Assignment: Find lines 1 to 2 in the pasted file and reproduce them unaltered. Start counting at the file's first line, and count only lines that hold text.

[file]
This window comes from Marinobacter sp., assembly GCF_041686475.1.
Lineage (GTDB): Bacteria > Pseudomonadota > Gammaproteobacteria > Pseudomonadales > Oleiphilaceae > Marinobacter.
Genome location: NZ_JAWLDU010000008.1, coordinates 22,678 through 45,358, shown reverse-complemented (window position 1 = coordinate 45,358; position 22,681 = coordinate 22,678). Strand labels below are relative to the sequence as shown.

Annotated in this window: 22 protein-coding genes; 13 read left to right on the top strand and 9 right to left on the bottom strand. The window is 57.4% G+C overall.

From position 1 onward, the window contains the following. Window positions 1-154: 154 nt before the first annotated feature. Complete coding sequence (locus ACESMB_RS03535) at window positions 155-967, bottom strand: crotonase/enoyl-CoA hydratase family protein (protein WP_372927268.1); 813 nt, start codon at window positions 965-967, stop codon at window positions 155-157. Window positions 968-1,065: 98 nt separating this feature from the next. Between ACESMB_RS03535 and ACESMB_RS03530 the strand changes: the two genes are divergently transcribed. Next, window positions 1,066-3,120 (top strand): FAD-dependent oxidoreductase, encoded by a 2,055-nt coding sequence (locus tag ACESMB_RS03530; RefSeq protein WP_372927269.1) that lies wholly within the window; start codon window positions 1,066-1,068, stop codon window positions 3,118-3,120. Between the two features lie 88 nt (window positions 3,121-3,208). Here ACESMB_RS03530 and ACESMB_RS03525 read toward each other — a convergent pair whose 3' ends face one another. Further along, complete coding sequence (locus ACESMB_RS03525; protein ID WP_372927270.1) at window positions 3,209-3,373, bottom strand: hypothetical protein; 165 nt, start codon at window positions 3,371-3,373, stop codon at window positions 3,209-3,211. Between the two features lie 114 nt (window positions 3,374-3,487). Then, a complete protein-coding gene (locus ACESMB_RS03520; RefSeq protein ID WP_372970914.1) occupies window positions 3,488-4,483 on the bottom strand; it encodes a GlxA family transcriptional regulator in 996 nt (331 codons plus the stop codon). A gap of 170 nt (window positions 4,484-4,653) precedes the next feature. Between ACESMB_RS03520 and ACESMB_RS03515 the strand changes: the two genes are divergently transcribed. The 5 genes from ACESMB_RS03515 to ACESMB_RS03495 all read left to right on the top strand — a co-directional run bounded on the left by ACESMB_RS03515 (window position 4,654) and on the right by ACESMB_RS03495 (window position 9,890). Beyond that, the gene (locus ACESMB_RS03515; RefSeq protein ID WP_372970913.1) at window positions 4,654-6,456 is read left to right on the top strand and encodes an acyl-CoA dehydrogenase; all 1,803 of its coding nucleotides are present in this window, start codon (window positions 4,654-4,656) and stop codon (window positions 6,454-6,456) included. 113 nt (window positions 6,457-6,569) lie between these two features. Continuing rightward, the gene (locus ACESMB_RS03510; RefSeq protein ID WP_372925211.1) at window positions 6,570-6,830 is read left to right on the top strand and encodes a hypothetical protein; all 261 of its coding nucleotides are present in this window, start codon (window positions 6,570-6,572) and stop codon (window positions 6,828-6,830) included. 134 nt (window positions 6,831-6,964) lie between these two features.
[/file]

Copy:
This window comes from Marinobacter sp., assembly GCF_041686475.1.
Lineage (GTDB): Bacteria > Pseudomonadota > Gammaproteobacteria > Pseudomonadales > Oleiphilaceae > Marinobacter.